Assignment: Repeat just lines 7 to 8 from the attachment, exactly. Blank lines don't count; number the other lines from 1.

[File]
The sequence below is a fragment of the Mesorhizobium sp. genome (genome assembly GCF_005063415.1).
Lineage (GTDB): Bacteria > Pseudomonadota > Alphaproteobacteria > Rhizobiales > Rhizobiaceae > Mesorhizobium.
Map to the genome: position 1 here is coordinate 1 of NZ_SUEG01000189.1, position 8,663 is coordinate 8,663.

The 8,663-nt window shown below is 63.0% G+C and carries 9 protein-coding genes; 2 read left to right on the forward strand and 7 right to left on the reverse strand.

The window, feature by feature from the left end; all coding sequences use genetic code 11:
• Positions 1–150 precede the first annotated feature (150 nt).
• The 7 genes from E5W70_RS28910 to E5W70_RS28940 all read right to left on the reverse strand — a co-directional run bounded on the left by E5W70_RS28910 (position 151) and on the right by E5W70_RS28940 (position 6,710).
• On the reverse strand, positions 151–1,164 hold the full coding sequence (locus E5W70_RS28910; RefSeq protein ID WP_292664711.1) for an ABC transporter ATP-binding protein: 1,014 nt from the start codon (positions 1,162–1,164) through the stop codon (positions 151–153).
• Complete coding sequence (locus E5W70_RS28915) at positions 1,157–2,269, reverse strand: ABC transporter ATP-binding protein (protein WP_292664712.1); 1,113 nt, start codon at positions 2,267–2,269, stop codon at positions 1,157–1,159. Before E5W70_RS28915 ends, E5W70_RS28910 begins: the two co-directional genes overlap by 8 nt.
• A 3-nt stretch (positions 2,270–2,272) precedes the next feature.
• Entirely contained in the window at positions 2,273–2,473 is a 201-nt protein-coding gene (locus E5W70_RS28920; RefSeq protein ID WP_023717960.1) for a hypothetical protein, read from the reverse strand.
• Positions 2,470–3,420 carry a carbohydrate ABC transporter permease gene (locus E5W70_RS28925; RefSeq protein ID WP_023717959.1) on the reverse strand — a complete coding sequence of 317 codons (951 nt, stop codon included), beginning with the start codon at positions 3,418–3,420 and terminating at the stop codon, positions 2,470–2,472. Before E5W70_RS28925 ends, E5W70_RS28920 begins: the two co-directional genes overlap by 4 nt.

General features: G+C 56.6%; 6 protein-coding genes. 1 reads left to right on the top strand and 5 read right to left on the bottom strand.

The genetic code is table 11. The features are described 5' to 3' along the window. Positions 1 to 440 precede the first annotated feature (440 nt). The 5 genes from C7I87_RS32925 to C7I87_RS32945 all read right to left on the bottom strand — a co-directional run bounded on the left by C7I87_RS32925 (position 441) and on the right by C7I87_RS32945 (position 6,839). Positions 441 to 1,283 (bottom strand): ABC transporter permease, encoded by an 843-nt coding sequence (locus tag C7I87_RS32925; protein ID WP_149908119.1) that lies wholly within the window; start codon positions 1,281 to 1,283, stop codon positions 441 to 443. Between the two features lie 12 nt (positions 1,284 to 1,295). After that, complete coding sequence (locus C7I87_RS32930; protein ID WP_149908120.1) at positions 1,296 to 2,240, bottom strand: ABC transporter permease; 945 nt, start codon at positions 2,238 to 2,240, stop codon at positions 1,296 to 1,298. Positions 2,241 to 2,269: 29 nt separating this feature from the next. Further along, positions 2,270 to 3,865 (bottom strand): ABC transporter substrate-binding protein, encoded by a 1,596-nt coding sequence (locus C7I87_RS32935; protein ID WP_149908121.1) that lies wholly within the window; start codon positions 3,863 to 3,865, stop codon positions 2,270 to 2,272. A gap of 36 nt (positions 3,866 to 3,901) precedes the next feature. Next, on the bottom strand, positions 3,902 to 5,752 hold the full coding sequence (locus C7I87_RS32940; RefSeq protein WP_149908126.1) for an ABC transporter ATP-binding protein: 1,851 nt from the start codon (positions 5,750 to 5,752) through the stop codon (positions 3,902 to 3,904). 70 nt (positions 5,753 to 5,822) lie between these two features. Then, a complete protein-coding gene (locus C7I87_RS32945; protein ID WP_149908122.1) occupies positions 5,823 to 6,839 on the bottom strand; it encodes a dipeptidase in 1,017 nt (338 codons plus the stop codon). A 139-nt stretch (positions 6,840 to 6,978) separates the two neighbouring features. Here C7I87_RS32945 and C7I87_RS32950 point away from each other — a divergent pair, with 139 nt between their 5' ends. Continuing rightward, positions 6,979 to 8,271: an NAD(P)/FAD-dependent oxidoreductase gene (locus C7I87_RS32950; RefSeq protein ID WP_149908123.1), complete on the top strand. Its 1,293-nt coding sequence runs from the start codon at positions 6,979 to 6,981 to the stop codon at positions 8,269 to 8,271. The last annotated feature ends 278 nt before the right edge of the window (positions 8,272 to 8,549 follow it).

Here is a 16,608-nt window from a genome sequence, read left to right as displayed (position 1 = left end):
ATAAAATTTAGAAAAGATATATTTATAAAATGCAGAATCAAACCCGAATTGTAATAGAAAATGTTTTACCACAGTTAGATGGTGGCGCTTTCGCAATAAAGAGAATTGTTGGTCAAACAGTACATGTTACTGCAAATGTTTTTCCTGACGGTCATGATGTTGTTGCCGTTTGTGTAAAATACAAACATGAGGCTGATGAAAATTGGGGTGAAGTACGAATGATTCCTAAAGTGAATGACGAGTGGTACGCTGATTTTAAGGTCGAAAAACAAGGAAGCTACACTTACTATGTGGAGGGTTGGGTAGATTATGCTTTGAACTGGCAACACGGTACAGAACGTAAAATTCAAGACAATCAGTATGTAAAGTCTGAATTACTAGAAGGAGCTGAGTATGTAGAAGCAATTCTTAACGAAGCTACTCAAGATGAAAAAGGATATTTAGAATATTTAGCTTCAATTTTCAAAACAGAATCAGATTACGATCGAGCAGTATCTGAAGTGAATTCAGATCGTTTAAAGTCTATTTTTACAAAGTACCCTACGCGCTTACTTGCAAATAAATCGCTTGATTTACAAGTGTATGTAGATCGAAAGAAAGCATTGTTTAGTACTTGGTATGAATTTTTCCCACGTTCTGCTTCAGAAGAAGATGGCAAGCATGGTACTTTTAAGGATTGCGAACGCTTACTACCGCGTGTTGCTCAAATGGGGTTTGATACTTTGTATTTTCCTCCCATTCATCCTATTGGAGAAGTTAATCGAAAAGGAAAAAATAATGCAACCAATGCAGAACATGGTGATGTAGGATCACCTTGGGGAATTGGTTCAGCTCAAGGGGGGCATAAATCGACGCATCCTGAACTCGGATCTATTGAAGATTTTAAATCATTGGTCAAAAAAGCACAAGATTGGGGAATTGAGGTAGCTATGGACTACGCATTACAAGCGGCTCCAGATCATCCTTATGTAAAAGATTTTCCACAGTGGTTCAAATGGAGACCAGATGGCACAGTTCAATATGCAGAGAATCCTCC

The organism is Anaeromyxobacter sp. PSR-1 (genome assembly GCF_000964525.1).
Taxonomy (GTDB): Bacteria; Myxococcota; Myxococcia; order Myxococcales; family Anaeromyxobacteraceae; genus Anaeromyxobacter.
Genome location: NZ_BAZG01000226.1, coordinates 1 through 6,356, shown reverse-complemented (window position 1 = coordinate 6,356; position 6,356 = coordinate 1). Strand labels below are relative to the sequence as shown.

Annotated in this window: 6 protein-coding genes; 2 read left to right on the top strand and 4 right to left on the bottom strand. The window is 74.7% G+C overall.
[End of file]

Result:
• The 7 genes from E5W70_RS28910 to E5W70_RS28940 all read right to left on the reverse strand — a co-directional run bounded on the left by E5W70_RS28910 (position 151) and on the right by E5W70_RS28940 (position 6,710).
• On the reverse strand, positions 151–1,164 hold the full coding sequence (locus E5W70_RS28910; RefSeq protein ID WP_292664711.1) for an ABC transporter ATP-binding protein: 1,014 nt from the start codon (positions 1,162–1,164) through the stop codon (positions 151–153).